What if we pray for a revival to come but also for this natural disaster to avoid us? What if through the destruction left in the hurricane’s wake, this is how God awakens the people’s hearts and a revival occurs?
We could take this one verse and make up our minds about this topic, but I think it’s important to see what else the Bible had to say about this in other verses and a few examples from those throughout history. In 1 John 5:14 it tells us that:
“This is the confidence we have in approaching God: that if we ask anything according to his will, he hears us.”
Then we come to Charles Spurgeon: a great man used by God, but a man plagued by deep, continual pain and sorrow. Perhaps that is why I can relate to him so much.
I’m sure that at least one point in his life he asked God to take his burden from him, but God didn’t. But I’m also sure that in those prayers, he also asked God to grant him wisdom, and for God to use him.
Eventually, Spurgeon did say that he was grateful for the depression he suffered from. It gave him knowledge, wisdom and was used by God through that pain.
So I think in a way, God did give him what he wanted. Just not in the way he expected.
With that story and verse in mind, I’ve learned to always add something to the end of every prayer request:
“But let your will be done”
Scriptures tell us that when we plan things, we always say “If God allows.” I don’t remember the exact wording, but that’s basically the gist of it. We should be praying for God’s will to be done at the end of everything, perhaps moreso than getting our way.
So I will do my best to recap everything here (and maybe add a few final thoughts):
On occasion, our requests are at odds with each other when we don’t realize it, so God chooses one.
Sometimes, it would appear that we haven’t been granted something, but later we are. Just not in the way we expected it to be.
We should always be praying for God’s will to be done above all us, just as the example Jesus gave us (thy kingdom come, thy will be done). So at the end of it all, what needs to happen, does.
This is my perspective on the matter from what I’ve learned, and I hope this helps you
Anyone else reading this with other thoughts to add, please feel free to do so
Thank you so much, Daniel. You’re examples and summary were very helpful. I think the Scripture you were referring to about saying, “If it is the Lord’s will”, is in James 4:15. I once heard how some of our ancestors used to end their letters with “D.V.” It means “Deo Volente” (sp??) Or, “If God wills.” I liked that story and now have it as part of my signature for my emails. Thank you for that reminder.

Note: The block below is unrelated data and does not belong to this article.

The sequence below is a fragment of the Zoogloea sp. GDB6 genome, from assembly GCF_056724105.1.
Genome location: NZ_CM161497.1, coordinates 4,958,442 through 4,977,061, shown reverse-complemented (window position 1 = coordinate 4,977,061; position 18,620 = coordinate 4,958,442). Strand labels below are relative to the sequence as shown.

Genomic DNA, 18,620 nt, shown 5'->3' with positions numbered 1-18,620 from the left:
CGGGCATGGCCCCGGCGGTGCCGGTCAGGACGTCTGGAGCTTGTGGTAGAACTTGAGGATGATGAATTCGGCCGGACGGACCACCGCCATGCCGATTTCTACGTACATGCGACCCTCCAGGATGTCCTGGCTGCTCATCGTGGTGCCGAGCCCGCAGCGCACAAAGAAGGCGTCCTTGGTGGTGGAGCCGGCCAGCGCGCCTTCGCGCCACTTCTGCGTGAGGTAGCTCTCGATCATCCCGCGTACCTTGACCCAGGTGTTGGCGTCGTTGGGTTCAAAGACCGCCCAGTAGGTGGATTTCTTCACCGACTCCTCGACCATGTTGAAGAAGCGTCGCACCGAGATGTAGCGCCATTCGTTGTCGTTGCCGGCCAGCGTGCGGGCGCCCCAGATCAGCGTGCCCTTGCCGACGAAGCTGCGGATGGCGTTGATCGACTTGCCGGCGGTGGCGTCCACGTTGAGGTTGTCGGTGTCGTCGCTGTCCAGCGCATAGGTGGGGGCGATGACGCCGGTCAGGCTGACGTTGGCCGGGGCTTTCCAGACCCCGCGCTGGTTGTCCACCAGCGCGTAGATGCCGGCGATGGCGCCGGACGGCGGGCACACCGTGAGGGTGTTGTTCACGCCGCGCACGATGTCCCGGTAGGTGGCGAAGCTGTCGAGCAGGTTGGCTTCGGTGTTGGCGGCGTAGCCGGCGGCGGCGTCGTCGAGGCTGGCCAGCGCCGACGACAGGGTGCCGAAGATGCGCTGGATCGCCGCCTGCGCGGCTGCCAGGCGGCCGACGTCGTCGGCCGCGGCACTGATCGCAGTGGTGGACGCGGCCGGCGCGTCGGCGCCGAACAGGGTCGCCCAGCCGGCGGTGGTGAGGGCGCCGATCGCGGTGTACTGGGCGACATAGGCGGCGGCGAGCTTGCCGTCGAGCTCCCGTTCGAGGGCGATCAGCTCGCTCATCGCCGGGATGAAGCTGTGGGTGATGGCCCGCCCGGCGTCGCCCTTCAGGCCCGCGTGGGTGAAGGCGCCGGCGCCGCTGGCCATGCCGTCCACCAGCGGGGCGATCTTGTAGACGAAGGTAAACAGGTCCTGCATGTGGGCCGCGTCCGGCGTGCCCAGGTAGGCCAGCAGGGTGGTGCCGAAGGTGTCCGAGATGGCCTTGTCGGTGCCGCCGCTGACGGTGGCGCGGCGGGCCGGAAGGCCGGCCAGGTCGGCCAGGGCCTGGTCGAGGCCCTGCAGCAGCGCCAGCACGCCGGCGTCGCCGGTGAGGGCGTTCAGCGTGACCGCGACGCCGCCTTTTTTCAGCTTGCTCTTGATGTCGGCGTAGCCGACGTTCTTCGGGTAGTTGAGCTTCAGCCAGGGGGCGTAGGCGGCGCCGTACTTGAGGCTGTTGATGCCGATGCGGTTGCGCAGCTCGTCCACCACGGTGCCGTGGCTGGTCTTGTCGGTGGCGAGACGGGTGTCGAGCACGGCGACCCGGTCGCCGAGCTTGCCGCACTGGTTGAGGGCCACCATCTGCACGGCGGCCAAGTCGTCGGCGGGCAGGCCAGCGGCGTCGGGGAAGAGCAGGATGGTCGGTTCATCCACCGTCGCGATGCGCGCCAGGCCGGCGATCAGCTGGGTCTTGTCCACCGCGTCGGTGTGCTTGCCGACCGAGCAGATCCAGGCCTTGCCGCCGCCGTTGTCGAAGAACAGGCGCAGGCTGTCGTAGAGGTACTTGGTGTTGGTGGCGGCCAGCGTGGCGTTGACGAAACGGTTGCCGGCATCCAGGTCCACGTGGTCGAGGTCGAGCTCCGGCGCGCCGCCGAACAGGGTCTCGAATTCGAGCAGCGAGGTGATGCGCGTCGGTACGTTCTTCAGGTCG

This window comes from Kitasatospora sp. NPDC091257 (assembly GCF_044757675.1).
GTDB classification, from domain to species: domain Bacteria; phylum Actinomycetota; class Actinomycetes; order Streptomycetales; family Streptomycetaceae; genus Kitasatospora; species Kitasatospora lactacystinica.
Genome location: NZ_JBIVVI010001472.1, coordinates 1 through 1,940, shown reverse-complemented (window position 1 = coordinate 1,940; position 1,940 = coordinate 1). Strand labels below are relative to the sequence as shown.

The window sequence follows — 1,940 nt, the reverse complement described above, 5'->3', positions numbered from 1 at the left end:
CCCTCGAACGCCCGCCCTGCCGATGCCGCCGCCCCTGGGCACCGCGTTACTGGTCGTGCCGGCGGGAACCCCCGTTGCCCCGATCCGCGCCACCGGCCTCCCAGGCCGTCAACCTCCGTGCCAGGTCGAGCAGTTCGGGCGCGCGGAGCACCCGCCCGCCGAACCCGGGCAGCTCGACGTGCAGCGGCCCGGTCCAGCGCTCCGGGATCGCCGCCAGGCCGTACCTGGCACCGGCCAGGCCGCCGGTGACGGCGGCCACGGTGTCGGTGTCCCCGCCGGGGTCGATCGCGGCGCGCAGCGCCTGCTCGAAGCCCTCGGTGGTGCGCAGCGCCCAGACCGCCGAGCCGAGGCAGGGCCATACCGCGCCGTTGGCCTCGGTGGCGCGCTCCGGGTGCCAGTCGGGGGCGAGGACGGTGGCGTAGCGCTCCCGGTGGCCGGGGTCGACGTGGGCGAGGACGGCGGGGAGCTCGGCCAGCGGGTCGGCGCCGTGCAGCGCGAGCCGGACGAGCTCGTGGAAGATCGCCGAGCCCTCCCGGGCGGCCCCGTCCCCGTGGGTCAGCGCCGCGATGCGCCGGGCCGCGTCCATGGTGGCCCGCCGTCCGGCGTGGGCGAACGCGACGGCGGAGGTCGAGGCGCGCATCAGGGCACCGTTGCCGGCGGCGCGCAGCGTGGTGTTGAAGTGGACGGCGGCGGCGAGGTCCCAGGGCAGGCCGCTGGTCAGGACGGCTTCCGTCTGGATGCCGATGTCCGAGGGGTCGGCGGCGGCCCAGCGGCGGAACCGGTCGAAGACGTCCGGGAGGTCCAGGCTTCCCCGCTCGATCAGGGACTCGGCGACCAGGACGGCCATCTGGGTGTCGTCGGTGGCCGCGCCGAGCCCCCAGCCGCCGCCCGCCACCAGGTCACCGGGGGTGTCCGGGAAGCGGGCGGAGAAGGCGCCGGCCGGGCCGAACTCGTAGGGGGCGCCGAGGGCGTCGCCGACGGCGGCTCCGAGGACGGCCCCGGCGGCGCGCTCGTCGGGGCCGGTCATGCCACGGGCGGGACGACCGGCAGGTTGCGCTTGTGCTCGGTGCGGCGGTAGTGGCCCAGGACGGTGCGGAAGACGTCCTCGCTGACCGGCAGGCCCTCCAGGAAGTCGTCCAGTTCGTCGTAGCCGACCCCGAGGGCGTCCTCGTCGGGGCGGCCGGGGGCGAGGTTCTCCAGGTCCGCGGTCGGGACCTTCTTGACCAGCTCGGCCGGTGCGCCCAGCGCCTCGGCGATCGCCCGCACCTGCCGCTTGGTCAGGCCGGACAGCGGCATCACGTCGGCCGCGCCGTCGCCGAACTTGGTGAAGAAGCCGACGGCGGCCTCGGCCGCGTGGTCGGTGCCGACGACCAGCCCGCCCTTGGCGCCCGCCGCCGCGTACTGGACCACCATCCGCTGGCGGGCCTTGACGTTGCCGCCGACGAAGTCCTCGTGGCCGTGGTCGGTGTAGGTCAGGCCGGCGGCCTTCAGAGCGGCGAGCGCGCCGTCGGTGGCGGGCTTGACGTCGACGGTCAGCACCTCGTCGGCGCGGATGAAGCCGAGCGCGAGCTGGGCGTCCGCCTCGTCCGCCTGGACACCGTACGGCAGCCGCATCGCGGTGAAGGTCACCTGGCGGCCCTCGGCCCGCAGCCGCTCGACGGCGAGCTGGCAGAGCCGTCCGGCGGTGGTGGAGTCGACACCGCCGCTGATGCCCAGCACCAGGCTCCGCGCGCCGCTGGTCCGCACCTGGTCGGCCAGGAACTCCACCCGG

As I have been pondering my own question, it occurred to me that we can be praying in God’s will, as for another’s salvation, and yet, have a different outcome in the case of that person dying without Christ. The important part is that we were praying according to God’s will (as in praying for those who spitefully use you…Matt. 5:44) As you said, the outcome may have already been determined, regardless of what we have been asking. So, then, it becomes a matter of our obedience to God rather than the outcome. God holds us accountable for how we obeyed Him, not the outcomes.
Perhaps, I can lay this question to rest. Thank you for helping me think through it.
I’m sorry you have had suffering and sorrow in your life. Obviously, God has imparted wisdom to you through it.
Hi, @sgewehr! This is a question I have had in the back of my mind recently, as I just finished reading through John and was struck by how many times Jesus tells his disciples to ASK the Father for things in His name.
Off the top of my head, I do wonder whether or not this promise can be directly extrapolated to our circumstances. That is, I wonder if that statement was meant to only apply to the disciples themselves, as they had been called for a particular purpose: to proclaim the implications of the resurrection of Jesus, the Messiah. It makes a lot of sense for Jesus to give them this sort of direction given what he had been telling them and what they were now going to be asked to do. I do not know if that is a theologically correct statement (and I’m happy to be challenged on it!), but I do believe it is worth wrestling with.